Deaf patron gets timely boost from The Salvation Army

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By Jared McKiernan –
It was the end of the job interview, and Jerome Cain felt good news coming. He nailed it. A shoe-in, he thought. Then, he got a message back from the hiring manager.
“Due to safety concerns and you not being able to hear fire alarms or [instruction] in an active shooter situation, we cannot hire you at this time. I am very sorry, because I think you would make a wonderful addition to the team.”
“Can you imagine that?” said Cain, born entirely deaf. “Can you imagine if they have a deaf customer and they have an active shooter—does that mean they can’t let deaf customers into the store?”
According to the Institute on Disability at the University of New Hampshire, the 2015 unemployment rate for working-age adults with hearing disabilities living in the U.S., sat at a whopping 49 percent. That’s roughly every other person—and more than 10 times the current national unemployment rate.
Cain said it’s not the first time he felt he was discriminated against, solely for his “disability”—which, if you ask him, is no disability at all.
“I think sometimes deaf people are automatically perceived as lazy or as less intelligent—as if they cannot analyze, think freely,” Cain said through a translator. “Many even imagine that deaf people cannot work or drive. That’s not from everyone, obviously, but a heavy stigma is placed on deaf people.”
Though hearing impairment poses a unique set of challenges, Cain doesn’t let it stop him. Growing up, he spent time in Oklahoma, Arizona and Texas, before moving on to teach sign language and interpret for Gallaudet University and in courthouses. In addition to American Sign Language (ASL), Cain fluently speaks Swedish Sign Language, French Sign Language and Russian Sign Language.
After a stint working overseas, Cain recently returned home to Phoenix, Arizona, and found himself short on cash. He needed a place to live, but he didn’t want to burden any friends, so he Googled some resources to help with a security deposit. His top hit: the local Salvation Army.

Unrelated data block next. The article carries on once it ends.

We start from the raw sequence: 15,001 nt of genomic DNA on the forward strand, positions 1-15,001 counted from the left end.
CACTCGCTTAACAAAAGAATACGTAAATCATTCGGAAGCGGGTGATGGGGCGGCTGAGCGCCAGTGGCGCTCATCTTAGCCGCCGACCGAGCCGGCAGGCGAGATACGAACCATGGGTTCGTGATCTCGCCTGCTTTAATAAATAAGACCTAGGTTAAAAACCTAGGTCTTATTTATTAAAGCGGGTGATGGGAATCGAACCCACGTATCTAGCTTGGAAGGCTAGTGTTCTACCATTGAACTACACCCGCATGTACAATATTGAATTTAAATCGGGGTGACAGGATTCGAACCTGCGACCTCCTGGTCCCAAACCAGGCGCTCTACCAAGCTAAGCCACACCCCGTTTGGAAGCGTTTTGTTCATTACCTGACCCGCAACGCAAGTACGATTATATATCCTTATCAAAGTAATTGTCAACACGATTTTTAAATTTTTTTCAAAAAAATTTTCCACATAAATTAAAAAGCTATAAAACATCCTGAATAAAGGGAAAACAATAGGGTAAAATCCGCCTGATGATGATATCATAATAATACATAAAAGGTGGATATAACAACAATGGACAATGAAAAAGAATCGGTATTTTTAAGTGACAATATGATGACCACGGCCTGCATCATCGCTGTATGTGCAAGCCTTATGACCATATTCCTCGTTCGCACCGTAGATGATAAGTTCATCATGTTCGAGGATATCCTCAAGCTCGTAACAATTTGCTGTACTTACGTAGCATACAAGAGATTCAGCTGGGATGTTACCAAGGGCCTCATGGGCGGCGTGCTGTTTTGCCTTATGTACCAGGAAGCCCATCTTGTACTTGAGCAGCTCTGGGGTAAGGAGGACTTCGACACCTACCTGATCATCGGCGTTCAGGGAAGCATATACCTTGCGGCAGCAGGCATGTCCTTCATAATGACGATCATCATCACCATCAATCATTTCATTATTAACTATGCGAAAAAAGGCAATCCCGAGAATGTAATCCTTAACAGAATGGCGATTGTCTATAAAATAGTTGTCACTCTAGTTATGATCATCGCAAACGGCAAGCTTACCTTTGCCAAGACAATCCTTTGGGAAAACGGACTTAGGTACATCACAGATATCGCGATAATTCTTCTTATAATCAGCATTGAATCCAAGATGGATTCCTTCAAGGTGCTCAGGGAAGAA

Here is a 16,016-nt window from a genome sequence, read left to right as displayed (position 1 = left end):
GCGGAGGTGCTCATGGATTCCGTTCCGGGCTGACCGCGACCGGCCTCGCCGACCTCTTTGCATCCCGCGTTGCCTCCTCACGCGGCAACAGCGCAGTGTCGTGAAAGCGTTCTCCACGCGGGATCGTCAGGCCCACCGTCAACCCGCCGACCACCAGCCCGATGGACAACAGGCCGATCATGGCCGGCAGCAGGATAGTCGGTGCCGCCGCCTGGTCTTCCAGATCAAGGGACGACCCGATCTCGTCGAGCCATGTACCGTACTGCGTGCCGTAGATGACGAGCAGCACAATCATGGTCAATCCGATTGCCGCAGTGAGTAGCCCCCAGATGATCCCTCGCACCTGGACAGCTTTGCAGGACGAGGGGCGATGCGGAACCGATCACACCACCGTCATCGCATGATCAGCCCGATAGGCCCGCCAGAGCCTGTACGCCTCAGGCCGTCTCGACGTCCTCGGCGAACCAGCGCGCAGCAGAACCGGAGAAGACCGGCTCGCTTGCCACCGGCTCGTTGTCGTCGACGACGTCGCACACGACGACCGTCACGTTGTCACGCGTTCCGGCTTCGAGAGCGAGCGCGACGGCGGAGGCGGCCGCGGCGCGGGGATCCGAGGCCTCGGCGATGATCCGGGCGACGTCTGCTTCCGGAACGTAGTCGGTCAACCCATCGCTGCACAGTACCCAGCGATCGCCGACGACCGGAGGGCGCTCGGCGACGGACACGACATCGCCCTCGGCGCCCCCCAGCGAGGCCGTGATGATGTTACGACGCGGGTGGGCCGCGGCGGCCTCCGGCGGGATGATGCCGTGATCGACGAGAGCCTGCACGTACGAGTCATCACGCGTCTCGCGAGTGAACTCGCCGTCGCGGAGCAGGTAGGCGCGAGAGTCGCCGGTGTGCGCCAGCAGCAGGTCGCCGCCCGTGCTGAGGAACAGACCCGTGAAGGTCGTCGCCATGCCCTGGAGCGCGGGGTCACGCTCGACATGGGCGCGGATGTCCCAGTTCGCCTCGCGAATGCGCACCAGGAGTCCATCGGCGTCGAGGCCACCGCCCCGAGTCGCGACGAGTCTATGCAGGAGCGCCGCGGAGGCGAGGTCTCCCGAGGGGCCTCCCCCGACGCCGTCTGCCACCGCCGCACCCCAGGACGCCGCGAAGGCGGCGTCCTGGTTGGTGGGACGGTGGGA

Cain walked in and explained his conundrum. Since no staff member at The Salvation Army could fluently speak ASL, the caseworker paired with Cain had to communicate with him by passing notes back and forth.
Throughout the process—from discussing his needs, to submitting his bank statements, and coordinating with the financial team—he couldn’t believe how accommodating the staff was.
“They were extremely patient with me,” he said. “It somehow worked, and we understood each other. I really appreciated how they tried hard to make sure we communicated well.”
With the money for a security deposit, Cain locked up an apartment and even secured employment with a local warehouse shortly thereafter.
“I feel like it’s my obligation to let the deaf community know about The Salvation Army and how they helped me,” he said. “They don’t discriminate on religion and gender and disability…I think some deaf people view The Salvation Army as something negative and not deaf-friendly. But when I needed help, they helped me out.”

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